Percentages add up to more than 100 percent because respondents were asked for their top three priorities. The yellow categories has the most nominations as No. 1 priorities.
Top priorities. Respondenets were asked to name their top three priorities. Identity and access management (IAM) and operational technology (OT) — including internet of things — are highlighted due to the high priority participants gave them. OT had the highest level of participants nominating it as their No. 1 priority. IAM was the second highest for being nominated as the No. 1 priority, and it also had the highest rate of No. 2 nominations.
CSO position. The benchmark identified one of its key finding as the level of the CSO in the company hierarchy. It found 43 percent of CSOs reporting to a CIO, CTO or COO who reported direct to the CEO.
“Fifty-eight percent of respondents were one step or less removed from the CEO. This is a clear statement from these organisations on the importance of making expert advice easily — and continually — available to the executive. … [and] 43 percent of the benchmark participants were reporting to a CIO/CTO/CDO that was reporting directly to the CEO. … This is important because it is an indicator that in these organisations both technology and security are likely viewed as strategic capabilities,” the report said.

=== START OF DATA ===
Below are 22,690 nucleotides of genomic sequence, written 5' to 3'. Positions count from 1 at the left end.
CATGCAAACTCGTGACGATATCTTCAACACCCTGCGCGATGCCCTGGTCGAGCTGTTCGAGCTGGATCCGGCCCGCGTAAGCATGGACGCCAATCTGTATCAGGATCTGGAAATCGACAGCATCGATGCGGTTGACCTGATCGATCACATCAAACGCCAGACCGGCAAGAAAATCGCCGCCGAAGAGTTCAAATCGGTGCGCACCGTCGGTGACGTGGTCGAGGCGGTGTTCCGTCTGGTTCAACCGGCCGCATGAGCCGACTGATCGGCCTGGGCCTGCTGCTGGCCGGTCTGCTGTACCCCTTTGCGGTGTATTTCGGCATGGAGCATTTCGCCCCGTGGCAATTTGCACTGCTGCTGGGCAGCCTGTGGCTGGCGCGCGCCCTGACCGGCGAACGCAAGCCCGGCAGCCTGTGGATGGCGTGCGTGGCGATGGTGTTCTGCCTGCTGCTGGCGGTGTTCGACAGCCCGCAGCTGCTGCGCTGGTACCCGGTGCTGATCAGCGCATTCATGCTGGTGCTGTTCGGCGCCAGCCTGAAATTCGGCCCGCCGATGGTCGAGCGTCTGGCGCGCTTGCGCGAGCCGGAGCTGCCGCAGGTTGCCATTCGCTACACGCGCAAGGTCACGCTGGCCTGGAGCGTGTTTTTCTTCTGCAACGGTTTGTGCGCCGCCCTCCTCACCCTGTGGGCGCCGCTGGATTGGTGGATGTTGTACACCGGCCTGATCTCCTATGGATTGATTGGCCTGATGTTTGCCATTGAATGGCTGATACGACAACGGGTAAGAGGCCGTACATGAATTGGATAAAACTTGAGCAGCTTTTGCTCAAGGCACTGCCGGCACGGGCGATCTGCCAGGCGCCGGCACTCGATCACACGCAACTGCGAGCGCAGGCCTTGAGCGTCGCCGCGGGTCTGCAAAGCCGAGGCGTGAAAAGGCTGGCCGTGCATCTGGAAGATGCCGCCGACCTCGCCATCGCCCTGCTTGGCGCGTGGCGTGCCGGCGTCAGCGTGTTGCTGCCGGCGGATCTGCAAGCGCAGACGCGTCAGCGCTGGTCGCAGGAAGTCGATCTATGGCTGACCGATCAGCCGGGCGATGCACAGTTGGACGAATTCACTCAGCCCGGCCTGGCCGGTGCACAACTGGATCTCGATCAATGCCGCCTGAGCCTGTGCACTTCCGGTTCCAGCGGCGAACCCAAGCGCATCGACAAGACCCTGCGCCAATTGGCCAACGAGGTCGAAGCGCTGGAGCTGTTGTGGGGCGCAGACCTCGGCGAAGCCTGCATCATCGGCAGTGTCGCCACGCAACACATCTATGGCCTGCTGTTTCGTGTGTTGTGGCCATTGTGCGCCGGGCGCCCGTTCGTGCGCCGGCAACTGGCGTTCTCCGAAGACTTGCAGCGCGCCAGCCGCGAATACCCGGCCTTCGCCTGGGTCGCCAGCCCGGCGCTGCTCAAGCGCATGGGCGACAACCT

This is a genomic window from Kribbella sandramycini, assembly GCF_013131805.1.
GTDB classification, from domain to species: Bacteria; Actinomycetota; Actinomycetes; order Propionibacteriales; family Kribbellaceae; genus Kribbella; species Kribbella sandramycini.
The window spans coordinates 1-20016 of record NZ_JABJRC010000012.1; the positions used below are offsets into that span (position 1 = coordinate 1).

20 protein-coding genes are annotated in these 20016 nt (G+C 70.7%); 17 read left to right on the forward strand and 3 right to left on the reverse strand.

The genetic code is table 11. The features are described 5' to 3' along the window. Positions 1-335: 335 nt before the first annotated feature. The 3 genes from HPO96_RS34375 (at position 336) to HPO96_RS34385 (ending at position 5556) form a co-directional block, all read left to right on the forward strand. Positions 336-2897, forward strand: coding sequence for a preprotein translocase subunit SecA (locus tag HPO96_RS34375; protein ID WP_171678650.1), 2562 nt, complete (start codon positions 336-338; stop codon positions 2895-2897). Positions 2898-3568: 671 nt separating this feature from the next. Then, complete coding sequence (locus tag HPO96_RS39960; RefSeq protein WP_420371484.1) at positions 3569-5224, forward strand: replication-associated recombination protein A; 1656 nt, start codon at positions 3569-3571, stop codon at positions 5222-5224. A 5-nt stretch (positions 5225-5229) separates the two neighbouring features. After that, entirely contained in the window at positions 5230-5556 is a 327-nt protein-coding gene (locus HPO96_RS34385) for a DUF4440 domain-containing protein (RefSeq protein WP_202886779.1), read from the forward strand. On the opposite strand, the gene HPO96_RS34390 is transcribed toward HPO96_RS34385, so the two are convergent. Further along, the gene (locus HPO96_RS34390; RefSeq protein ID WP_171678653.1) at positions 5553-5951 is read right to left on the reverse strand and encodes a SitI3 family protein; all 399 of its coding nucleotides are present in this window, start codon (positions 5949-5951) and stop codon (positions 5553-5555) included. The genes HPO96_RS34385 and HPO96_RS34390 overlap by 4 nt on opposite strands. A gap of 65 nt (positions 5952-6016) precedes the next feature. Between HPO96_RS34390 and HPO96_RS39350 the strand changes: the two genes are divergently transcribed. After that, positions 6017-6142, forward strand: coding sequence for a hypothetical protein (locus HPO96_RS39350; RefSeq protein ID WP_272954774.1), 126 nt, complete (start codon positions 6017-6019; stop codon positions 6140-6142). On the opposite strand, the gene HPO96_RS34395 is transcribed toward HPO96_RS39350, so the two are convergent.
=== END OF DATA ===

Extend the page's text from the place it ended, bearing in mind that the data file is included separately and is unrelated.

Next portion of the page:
Turner said breaks in this chain could have dire consequences for cyber security. “I saw one horrible instance where the CISO was reporting to the CIO who was reporting to the CEO. Then the CIO brought in someone between them, and that new executive’s sole KPI, which would equate to 80 percent their salary, was based on cost reduction. You can imagine how that turned out for the poor CISO.”
Outsourcing panned. The study identified what it said was “most surprising finding” as being dissatisfaction with outsourcing. Those organisations that reported insourcing as their primary approach were broadly satisfied Half of those outsourcing either for outcomes or resources) planned to increase their insourced capability in some way.